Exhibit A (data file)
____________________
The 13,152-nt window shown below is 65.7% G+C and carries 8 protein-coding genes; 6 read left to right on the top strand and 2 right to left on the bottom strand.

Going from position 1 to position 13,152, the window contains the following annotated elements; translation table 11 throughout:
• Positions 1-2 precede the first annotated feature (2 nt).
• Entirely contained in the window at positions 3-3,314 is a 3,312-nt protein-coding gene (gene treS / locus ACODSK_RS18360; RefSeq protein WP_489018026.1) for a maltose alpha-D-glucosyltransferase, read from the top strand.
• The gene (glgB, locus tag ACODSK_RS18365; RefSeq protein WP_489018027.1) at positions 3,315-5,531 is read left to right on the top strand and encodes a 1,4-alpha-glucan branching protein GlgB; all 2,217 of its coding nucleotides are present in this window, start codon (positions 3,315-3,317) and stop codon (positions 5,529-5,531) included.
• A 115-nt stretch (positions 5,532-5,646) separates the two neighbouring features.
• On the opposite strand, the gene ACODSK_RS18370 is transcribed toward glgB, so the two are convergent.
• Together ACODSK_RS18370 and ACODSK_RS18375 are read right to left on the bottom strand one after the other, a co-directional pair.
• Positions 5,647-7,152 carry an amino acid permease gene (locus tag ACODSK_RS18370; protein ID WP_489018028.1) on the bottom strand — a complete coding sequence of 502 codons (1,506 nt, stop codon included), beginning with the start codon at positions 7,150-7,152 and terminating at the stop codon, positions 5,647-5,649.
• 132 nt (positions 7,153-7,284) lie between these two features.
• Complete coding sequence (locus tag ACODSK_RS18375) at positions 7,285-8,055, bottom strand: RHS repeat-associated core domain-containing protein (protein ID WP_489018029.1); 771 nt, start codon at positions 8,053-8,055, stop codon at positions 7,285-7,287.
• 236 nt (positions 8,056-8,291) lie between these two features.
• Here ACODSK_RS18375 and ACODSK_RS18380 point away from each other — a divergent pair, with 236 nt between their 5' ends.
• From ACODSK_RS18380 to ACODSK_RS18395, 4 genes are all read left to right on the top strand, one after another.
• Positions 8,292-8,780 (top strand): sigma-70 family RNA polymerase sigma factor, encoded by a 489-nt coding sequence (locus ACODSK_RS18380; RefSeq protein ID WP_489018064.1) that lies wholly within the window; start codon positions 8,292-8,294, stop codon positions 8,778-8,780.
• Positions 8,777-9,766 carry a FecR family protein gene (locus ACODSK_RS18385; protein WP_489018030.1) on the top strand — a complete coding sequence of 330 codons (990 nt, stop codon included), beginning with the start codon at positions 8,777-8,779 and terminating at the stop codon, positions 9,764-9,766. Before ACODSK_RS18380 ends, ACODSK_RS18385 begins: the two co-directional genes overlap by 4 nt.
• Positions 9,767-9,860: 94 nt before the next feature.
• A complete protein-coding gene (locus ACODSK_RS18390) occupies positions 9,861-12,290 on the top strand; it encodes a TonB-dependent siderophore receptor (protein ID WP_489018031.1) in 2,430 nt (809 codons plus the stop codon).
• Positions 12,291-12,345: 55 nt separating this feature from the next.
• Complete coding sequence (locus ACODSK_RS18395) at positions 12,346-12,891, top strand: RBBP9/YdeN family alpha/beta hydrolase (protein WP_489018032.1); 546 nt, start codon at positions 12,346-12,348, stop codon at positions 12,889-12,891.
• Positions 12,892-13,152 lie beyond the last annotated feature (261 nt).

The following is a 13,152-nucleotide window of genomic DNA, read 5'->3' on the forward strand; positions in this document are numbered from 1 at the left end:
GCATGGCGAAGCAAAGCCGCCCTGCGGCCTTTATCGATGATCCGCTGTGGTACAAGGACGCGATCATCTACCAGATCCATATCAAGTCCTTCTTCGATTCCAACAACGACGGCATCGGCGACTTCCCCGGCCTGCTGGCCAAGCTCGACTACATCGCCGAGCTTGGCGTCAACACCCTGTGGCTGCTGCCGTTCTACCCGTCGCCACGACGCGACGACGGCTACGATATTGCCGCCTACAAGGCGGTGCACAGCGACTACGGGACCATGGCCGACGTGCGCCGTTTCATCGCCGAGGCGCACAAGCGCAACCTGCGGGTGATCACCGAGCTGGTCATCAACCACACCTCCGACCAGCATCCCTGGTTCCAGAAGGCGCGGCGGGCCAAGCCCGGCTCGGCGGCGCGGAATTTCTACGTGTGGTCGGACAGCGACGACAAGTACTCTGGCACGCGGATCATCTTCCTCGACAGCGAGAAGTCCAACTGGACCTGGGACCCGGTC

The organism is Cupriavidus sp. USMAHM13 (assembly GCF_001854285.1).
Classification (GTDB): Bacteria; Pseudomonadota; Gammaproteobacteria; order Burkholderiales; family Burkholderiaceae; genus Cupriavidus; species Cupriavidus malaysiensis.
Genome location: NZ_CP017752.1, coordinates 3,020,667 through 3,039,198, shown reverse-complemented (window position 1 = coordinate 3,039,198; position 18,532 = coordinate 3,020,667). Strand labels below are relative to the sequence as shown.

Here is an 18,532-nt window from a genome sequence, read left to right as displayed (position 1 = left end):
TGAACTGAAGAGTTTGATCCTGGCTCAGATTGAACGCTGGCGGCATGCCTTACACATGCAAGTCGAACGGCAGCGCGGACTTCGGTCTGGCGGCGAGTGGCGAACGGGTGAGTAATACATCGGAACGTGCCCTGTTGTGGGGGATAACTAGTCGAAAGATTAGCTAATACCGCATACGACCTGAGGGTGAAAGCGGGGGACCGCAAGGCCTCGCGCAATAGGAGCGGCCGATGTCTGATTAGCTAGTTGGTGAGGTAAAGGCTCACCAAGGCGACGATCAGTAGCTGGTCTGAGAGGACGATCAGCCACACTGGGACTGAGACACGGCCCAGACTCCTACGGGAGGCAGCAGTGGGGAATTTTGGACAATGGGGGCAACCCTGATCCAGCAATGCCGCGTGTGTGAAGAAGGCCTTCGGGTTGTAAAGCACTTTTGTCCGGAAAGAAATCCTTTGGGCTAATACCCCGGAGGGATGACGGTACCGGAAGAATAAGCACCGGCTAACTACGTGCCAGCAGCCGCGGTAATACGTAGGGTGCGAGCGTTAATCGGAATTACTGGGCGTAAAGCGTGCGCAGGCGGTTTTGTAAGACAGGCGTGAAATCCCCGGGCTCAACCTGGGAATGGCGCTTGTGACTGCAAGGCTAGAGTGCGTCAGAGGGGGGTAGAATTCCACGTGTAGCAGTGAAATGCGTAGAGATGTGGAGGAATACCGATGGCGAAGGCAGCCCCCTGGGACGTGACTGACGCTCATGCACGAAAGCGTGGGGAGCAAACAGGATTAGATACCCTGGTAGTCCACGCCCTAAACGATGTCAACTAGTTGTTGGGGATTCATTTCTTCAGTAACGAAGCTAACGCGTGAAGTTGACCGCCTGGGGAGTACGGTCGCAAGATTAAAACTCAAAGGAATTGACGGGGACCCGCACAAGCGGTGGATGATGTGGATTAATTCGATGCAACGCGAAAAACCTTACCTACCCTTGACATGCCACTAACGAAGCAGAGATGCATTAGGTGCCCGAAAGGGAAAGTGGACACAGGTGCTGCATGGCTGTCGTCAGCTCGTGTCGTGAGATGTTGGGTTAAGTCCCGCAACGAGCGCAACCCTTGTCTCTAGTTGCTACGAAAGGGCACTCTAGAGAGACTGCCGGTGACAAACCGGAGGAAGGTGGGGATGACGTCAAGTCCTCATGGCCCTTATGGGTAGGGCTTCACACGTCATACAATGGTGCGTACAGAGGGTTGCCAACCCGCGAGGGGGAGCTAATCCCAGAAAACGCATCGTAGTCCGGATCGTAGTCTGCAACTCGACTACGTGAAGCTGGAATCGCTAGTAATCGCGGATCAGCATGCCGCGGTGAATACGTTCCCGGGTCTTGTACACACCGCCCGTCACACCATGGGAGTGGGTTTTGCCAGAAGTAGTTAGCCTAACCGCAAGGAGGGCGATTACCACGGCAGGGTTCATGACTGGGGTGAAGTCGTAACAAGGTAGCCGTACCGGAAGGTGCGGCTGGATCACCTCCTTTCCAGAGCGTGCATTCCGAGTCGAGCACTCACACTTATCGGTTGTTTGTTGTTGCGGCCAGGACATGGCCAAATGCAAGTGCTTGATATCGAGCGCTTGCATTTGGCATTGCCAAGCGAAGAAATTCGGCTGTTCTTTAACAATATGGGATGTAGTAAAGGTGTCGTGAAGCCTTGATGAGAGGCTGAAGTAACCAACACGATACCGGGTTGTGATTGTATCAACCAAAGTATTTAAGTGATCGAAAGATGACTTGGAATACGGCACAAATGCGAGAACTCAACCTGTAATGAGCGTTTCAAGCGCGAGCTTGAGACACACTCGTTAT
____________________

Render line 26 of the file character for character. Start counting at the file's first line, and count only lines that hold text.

Genome location: NZ_CP017752.1, coordinates 3,020,667 through 3,039,198, shown reverse-complemented (window position 1 = coordinate 3,039,198; position 18,532 = coordinate 3,020,667). Strand labels below are relative to the sequence as shown.